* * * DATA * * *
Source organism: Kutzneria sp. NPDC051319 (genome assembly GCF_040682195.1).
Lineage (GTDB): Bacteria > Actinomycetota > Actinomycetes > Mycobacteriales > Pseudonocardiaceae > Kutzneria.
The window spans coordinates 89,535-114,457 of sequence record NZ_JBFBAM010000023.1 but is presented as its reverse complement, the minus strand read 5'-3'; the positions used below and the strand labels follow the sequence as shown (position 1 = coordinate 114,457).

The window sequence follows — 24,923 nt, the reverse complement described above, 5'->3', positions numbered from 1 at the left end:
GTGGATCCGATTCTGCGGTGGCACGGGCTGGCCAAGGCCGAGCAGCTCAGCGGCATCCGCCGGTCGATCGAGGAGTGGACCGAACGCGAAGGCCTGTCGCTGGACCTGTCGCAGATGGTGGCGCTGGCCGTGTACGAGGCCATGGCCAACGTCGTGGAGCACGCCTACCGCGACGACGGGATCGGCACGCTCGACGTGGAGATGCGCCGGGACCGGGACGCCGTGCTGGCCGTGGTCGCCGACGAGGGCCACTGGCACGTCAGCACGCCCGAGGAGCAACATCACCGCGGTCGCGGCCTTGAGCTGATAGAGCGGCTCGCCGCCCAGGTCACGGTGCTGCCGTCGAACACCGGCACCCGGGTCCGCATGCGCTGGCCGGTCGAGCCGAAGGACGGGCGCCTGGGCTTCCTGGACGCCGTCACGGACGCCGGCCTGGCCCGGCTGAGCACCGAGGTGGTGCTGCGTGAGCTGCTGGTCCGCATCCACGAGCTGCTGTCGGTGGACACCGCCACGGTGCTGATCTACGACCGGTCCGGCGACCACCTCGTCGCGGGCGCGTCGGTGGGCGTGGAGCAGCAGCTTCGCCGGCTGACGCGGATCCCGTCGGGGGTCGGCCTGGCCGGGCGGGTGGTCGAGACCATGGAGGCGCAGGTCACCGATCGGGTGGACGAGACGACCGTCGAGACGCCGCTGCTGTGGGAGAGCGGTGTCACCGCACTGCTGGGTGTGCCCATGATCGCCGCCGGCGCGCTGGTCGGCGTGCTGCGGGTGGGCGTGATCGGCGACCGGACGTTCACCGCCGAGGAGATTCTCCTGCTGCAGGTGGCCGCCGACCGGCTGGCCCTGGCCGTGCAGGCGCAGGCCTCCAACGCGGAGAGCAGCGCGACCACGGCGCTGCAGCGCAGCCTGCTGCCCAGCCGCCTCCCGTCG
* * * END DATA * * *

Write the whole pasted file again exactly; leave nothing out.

Source organism: Kutzneria sp. NPDC051319 (genome assembly GCF_040682195.1).
Lineage (GTDB): Bacteria > Actinomycetota > Actinomycetes > Mycobacteriales > Pseudonocardiaceae > Kutzneria.
The window spans coordinates 89,535-114,457 of sequence record NZ_JBFBAM010000023.1 but is presented as its reverse complement, the minus strand read 5'-3'; the positions used below and the strand labels follow the sequence as shown (position 1 = coordinate 114,457).

The window sequence follows — 24,923 nt, the reverse complement described above, 5'->3', positions numbered from 1 at the left end:
GTGGATCCGATTCTGCGGTGGCACGGGCTGGCCAAGGCCGAGCAGCTCAGCGGCATCCGCCGGTCGATCGAGGAGTGGACCGAACGCGAAGGCCTGTCGCTGGACCTGTCGCAGATGGTGGCGCTGGCCGTGTACGAGGCCATGGCCAACGTCGTGGAGCACGCCTACCGCGACGACGGGATCGGCACGCTCGACGTGGAGATGCGCCGGGACCGGGACGCCGTGCTGGCCGTGGTCGCCGACGAGGGCCACTGGCACGTCAGCACGCCCGAGGAGCAACATCACCGCGGTCGCGGCCTTGAGCTGATAGAGCGGCTCGCCGCCCAGGTCACGGTGCTGCCGTCGAACACCGGCACCCGGGTCCGCATGCGCTGGCCGGTCGAGCCGAAGGACGGGCGCCTGGGCTTCCTGGACGCCGTCACGGACGCCGGCCTGGCCCGGCTGAGCACCGAGGTGGTGCTGCGTGAGCTGCTGGTCCGCATCCACGAGCTGCTGTCGGTGGACACCGCCACGGTGCTGATCTACGACCGGTCCGGCGACCACCTCGTCGCGGGCGCGTCGGTGGGCGTGGAGCAGCAGCTTCGCCGGCTGACGCGGATCCCGTCGGGGGTCGGCCTGGCCGGGCGGGTGGTCGAGACCATGGAGGCGCAGGTCACCGATCGGGTGGACGAGACGACCGTCGAGACGCCGCTGCTGTGGGAGAGCGGTGTCACCGCACTGCTGGGTGTGCCCATGATCGCCGCCGGCGCGCTGGTCGGCGTGCTGCGGGTGGGCGTGATCGGCGACCGGACGTTCACCGCCGAGGAGATTCTCCTGCTGCAGGTGGCCGCCGACCGGCTGGCCCTGGCCGTGCAGGCGCAGGCCTCCAACGCGGAGAGCAGCGCGACCACGGCGCTGCAGCGCAGCCTGCTGCCCAGCCGCCTCCCGTCG